Thursday, April 30, 2009

The Plateau of Faculty Salaries

Okay, one final graph and then I'll knock it off. Readers may be suffering from graph fatigue. This one, again forwarded by Gary Brodowicz illustrates how faculty salaries, once you adjust for inflation, are nearly flat.

Unfortunately, given the state of the economy, we can probably rest assured that a few more years won't affect the current trajectory.

Tuesday, April 28, 2009

Salaries Adjusted for City-Specific Cost of Living

Just two more posts that come out of the rich data from the most recent AAUP annual report on salaries. This one deals with dollar-buying power. In previous posts, I highlighted how woefully PSU faculty are paid. But of course, these aren't apples-to-apples comparisons because it's more expensive to live in some cities than others.

In an email forwarded from GaryBrodowicz, we now have the weighted averages for selected "comparator schools" (those identified to be similar to PSU). These comparators are in cities with relative costs of living that all over the map, some more expensive than Portland, some less. (Numbers based on calculations from this site.) Have a look:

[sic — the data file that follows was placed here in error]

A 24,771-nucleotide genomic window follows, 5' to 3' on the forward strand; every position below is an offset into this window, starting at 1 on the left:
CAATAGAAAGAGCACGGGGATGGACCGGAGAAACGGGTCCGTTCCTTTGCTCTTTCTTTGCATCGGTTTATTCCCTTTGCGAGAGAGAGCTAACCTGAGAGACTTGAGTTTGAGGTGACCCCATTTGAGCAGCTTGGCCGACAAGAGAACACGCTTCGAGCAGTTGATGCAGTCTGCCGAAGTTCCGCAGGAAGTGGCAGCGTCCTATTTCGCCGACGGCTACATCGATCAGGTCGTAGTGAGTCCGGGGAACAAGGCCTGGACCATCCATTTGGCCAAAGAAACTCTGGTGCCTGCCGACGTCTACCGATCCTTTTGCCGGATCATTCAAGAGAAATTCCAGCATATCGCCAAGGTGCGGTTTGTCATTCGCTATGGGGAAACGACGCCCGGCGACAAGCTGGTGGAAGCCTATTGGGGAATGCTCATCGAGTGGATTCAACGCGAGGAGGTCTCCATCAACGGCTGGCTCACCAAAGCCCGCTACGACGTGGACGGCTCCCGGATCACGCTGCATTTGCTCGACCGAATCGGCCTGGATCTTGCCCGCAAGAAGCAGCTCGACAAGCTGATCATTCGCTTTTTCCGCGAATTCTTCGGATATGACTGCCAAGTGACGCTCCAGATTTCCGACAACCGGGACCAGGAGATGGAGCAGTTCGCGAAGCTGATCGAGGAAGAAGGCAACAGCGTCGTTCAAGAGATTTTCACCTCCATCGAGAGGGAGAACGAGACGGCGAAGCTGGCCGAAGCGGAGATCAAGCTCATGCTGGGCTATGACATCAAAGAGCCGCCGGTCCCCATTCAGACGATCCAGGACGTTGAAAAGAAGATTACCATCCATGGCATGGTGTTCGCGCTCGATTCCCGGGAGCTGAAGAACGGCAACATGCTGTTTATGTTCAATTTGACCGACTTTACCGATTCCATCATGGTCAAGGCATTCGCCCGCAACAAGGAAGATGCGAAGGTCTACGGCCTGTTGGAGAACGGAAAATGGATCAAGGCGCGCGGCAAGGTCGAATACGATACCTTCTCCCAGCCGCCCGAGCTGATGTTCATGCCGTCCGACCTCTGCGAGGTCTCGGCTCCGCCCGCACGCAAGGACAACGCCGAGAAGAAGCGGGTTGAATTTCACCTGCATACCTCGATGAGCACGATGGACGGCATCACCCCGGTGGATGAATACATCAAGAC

School_______________% PDX's S/L
George Mason Univ._______31.6%

Western Michigan Univ.
Univ. Toledo
San Diego State Univ.
Univ. Memphis
Univ. Texas Arlington
Univ. Ill. Chicago
Wisc. Milwaukee
Oregon State Univ.
Univ. Oregon
When to total all these up, Portland ends up more expensive by about 9%. Nevertheless, PSU faculty earn less than every school, despite the lower costs for many of them. Even more amazingly, our faculty earn less across the board--in no category do our faculty exceed faculty at another comparator school. Here's how the averages shake out:

It doesn't matter how you slice it, PSU faculty have really fallen behind.

April Bargaining Update

April Bargaining update

The PSU-AAUP bargaining team has met twice with the University during the month of April.

During our first meeting, we negotiated ground rules for negotiations and set a schedule to discuss all of the open articles. During our second meeting, we learned about the campus budget situation from Vice President for Finance and Administration, Lindsay Desrochers. We also reached a tentative agreement on Article 20: Intellectual Property Rights/ Distance Education.

Financial crisis